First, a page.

How to Pay Off Your Mortgage Years Early (Without a Refi) – Triggator

How to Pay Off Your Mortgage Years Early (Without a Refi)

If you have a mortgage and you are ready to pay it off, here are some steps you can take to pay it off early.

The good news is, there is an easy way to pay off your mortgage early without refinancing and without changing too much to your budget.


** There are some stipulations to using this technique. Check with your lender to make sure this is a valid option for your loan.

Pay Bi-Weekly

The key to this payoff method is splitting your mortgage in half and paying every other week instead of monthly.

That’s it … the secret in a nutshell.

If you are interested in this method, read the rest of this article and talk to your mortgage lender to see if they can help make arrangements for you.

Get Ahead on Your Payment

It is important to remember that you will be getting ahead on your payments. In the beginning you’ll need to consider the availability of your money to make an extra payment.

Here’s how it works.

In this example we’ll assume a mortgage of $1,200 that is due on the 1st of every month.

With the new payment plan you will shift to paying $600 every other week.

If you pay your payment like normal on the 1st of June, you will need both half payments to post to your mortgage account before the 1st of July. This will prevent you from getting behind on your mortgage.

From there on out, you will be making a payment every two weeks, which should have minimal effect on your regular budget.


$600 every other week

Some lenders will work with you to get this set up and make the switch seemless.

Why it Works

Paying once a month gives you 12 payments toward your mortgage every year.

There are 52 weeks in a year. If you pay every other week, you will make 26 half payments or 13 full payments in one year.

You’ve just magically added an extra payment to your mortgage every year!

The best part is, if the terms of your mortgage allow, this payment will go 100% to principal. Ultimately it will reduce the amount of interest you pay and you will pay off your mortgage sooner, potentially years sooner.

How to Save Even More

If your budget allows, you can save even more on your mortgage with one more simple tweak.

Pay a little bit more than you are required for each payment. (Check with your lender to make sure you won't have any early pay off penalties.)

If you pay $650 every other week (an extra $50 based on our example) you will pay an extra $1,300 per year on your mortgage. That’s another full payment (and a bit) going straight to principal.

Why Not Refinance?

Refinancing your mortgage can be a great option and save you money, but there are things to consider.

1. What is your current interest rate? Refinancing might change your interest rate. If you have a high rate, an adjustable rate (ARM loan) or other creative (cough, expensive, cough) financing, it might make sense to refinance to a lower interest rate. If you get a higher rate, now is not the time to refinance.

2. What is the length of your loan? If you have a 30 year mortgage and you've been paying for several years, it might not be a good idea to refinance if it lengthens the time on your mortgage. You don't want to loose ground on paying more toward principal than to interest. If you're reducing your mortgage to a 15 year or less, do some math to make sure the savings make sense.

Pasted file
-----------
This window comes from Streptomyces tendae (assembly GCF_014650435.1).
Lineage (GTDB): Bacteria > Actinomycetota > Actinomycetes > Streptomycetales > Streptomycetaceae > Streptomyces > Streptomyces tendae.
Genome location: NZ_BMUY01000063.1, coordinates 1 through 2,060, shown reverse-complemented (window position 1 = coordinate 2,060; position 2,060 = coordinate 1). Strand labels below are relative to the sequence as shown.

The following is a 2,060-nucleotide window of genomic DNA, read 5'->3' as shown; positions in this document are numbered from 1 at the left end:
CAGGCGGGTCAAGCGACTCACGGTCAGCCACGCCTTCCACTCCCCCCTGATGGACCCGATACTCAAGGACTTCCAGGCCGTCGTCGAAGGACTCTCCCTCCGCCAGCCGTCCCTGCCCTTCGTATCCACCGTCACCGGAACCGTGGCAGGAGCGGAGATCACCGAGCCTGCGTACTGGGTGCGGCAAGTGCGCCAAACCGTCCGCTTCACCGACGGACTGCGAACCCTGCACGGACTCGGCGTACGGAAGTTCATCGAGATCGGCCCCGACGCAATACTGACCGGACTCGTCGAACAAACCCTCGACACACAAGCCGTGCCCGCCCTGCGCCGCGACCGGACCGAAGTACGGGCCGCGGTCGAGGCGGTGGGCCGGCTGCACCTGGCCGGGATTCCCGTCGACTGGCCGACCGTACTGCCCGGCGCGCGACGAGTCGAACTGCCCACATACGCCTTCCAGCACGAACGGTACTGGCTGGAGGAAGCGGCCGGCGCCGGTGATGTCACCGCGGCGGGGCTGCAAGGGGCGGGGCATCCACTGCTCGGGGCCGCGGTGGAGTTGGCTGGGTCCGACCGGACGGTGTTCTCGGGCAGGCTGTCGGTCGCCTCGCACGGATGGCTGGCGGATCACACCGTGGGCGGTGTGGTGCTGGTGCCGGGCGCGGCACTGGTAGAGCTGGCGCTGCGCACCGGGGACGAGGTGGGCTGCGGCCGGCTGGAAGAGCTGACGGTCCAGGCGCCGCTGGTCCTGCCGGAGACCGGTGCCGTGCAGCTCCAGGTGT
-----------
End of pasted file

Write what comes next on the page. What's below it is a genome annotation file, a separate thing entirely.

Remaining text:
3. What fees are involved? A lot of times there will be fees and closing costs involved that will be tacked on to your mortgage. Will you really be saving money if thousands of dollars are added to your mortgage?

4. You're locked in. If you decide on a new mortgage, you'll be locked in to that new payment for a long time. If you're confident it will be beneficial, you can move forward. If you feel like at some future time you might not be able to afford your payment, you might want to choose another strategy that's a little more flexible, like bi-weekly payments.

Things to Consider

Here are a few things you should consider and look into before deciding if this is the right strategy for you:

Have you paid off all other debt?

Prioritize paying off your other debts before moving on to paying off your mortgage.

Are you going to stay in your house for a while?

If you are planning to move soon, evaluate if there are better things you can do with the money before paying extra on your mortgage. Maybe it would be better to save for a bigger down payment on your next house.

Do you get paid bi-weekly?

This strategy is easiest to implement if you get paid every other week. This will put your payments in line with your paycheck.

Twice a year you will have a “third paycheck” during a month that will go toward your mortgage.

If you aren’t paid every other week, check your budget to see if it makes sense to split up your payments and make an extra half-payment twice a year.

What are the terms of your mortgage?

Discuss the terms of your mortgage with your servicing company. There may be penalties against paying off early or other terms you must meet to switch to this payment method.

Can you get a month ahead?

Consider the timing of switching to bi-weekly payments to prevent other issues with your income. If you have extra money coming in from a work bonus, tax return or other income, that is the best time to implement this strategy.

Is It Worth It?

Try a biweekly mortgage calculator to see what kind of savings you will see.

How to pay off your mortgage early without a refi